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SGS Ridge - facing the fear of Killer Lorries

SGS Ridge - facing the fear of Killer Lorries


Postby BlackPanther » Thu Jul 02, 2015 1:00 pm

Route description: South Glen Shiel Ridge: 7 Munros

Munros included on this walk: Creag nan Damh, Maol chinn-dearg, Sgurr an Doire Leathain, Sgurr an Lochain

Date walked: 14/06/2015

Time taken: 8 hours

Distance: 26 km

Ascent: 1505m

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I still have a bad lorry phobia when it comes to cycling along busy roads. No amount of exercise up and down Beauly hills can change it. I've been spoiled with separate paths for bikers (there is even a new cycling line across Lovat Bridge to Kirkhill now) and low level traffic. The Glen Shiel A 87 is a completely different story!
In October 2013 I invented a new route for half of South Glen Shiel ridge, taking in 3 Munros and avoiding any road walking/cycling whatsoever. So with The eastern trio sorted, I was only left with half the ridge (in practice, it's two thirds as the distance/ascent is much bigger). Sadly, for the western four, there is no escape from the A 87 and the distance between the starting and finishing point still reads 8km. Therefore we decided to take bikes to shorten our journey.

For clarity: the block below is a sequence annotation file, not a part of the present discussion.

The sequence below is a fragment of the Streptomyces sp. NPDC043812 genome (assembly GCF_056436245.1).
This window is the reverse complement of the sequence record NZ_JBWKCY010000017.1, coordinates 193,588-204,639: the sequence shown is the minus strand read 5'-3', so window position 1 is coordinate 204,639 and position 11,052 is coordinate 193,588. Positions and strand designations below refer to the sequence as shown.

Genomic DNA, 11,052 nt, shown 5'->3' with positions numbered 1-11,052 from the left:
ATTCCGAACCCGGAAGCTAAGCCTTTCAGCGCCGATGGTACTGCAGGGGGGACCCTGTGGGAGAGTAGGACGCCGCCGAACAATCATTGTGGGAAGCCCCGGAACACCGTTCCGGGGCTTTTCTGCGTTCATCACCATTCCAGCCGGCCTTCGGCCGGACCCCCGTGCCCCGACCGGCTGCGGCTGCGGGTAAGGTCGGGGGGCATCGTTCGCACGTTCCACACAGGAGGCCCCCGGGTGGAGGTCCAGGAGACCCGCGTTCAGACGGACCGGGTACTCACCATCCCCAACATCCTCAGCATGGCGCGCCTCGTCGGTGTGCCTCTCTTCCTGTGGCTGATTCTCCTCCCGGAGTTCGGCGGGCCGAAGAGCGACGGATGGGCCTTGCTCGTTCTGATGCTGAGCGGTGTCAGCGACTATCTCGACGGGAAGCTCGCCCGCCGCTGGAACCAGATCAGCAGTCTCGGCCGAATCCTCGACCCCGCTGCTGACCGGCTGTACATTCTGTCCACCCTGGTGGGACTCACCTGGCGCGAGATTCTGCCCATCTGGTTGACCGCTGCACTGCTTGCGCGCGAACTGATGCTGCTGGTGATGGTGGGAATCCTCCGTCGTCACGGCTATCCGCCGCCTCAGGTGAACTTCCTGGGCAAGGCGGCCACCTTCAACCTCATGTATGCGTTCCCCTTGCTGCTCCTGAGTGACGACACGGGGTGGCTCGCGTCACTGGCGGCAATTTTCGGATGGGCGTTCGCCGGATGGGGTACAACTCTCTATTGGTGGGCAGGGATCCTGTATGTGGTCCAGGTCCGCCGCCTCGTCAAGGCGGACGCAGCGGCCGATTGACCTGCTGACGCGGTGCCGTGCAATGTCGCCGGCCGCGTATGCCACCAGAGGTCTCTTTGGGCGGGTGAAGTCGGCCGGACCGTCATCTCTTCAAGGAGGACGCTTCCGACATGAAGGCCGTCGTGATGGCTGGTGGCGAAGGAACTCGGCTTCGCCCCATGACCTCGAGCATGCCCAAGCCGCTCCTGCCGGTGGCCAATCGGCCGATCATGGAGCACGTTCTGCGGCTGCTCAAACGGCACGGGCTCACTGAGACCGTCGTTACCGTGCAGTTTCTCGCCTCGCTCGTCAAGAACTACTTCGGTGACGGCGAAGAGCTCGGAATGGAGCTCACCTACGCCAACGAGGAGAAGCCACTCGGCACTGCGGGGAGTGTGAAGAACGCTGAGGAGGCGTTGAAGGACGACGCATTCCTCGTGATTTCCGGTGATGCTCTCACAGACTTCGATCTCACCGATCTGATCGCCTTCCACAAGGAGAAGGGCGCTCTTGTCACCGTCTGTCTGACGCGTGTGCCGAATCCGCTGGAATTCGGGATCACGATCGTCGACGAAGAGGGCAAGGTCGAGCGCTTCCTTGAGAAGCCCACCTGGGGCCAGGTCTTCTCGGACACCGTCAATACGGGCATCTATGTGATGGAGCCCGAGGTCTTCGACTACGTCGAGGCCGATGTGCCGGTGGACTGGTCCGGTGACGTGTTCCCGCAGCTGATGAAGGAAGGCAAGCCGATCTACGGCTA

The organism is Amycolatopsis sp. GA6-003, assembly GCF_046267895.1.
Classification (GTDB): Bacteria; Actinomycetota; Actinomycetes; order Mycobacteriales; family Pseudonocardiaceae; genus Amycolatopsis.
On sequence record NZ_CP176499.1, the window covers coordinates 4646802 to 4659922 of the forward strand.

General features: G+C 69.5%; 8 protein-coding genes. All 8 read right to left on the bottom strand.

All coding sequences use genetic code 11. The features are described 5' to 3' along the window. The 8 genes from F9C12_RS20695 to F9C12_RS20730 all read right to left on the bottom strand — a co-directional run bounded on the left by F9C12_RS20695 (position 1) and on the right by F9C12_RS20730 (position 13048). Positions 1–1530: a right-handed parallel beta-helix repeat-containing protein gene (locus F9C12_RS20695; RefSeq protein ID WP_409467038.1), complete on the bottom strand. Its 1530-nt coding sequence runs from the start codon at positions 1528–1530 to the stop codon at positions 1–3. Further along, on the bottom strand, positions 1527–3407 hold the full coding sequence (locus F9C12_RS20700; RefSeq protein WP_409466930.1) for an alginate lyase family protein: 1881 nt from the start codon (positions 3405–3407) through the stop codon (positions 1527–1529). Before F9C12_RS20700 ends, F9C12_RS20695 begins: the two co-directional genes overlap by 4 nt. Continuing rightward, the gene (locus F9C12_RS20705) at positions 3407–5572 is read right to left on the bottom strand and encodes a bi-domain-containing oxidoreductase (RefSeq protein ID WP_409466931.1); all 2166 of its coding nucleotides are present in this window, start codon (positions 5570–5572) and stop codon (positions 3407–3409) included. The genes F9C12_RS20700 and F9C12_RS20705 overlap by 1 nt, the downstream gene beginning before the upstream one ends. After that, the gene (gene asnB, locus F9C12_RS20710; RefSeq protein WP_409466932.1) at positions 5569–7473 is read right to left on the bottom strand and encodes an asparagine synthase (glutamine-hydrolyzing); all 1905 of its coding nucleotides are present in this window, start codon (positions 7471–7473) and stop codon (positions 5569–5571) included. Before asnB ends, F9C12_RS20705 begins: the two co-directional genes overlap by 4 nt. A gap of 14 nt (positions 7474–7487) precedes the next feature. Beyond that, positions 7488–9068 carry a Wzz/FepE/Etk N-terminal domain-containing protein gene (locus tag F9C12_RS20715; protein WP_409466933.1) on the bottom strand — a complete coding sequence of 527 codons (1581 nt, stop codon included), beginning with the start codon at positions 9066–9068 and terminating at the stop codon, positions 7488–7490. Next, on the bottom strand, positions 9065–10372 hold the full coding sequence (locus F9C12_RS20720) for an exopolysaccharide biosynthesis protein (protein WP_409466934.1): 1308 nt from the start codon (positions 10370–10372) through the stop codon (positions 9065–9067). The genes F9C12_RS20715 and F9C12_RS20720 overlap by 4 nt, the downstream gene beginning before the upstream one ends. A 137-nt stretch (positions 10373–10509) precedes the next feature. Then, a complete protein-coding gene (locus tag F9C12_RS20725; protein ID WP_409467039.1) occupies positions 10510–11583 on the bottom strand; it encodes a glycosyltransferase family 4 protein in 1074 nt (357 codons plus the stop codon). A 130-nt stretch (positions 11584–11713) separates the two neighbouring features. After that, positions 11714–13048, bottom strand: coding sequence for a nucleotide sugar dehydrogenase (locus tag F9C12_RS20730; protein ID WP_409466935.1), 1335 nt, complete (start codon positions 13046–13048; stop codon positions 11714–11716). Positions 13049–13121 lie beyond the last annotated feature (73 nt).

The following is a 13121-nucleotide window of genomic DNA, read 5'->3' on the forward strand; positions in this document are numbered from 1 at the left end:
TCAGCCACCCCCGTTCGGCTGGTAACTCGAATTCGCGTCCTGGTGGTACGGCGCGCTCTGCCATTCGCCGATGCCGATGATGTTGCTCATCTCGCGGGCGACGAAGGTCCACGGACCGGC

It was a lovely, sunny Sunday, the beginning of our 2 weeks off :D We had great expectations for some fantastic walking later on and the SGS was supposed to be a good warm-up. The last four hills in this area I haven't done (Kevin has) and it felt like closing a certain chapter in my hillwalking career.

Most descriptions for SGS suggest walking east to west, but the bikes determined our direction, starting from Malagan car park, bagging the 4 Munros walking east and then biking back DOWNHILL to the starting point. Ah, did I mention before that I'm a totally rubbish cyclist? :lol: I hate uphill struggles on 2 wheels, I'm so much better on foot. Cycling is fun as long as it is on flat ground or downhill :oops:

Finally, our route took the four M's I needed, descending via Druim Coire nan Eirecheanach (excellent path):

Track_SOUTH GLENSHIEL 14-06-15.gpx Open full screen  NB: Walkhighlands is not responsible for the accuracy of gpx files in users posts



We got up early (TOO early, Kevin said), only to face a technical problem with the bike carrier. It worked well on our two previous cars, but somehow, it doesn't fit that well on Black Arrow. I don't know why, as the shape of Vauxhall is very similar to Toyota, so the frame should work... We lost about an hour, trying to figure out how to do quick modifications to the carrier, so we could actually set off!
Eventually, we managed to fix the bloody thing, but we knew it was only a temporary solution and we would need a new frame for permanent use.
The carrier battle meant we were late at the starting point, but because we were not doing the whole ridge, we had more than enough time :D We chained bikes to the fence in a large layby at 051115 and drove to Malagan car park, where great views were already waiting:
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We have been up this path before, last year, when we climbed Buidhe Bheinn (and its lovely ridge - a superb expedition!) so we knew more or less what to expect: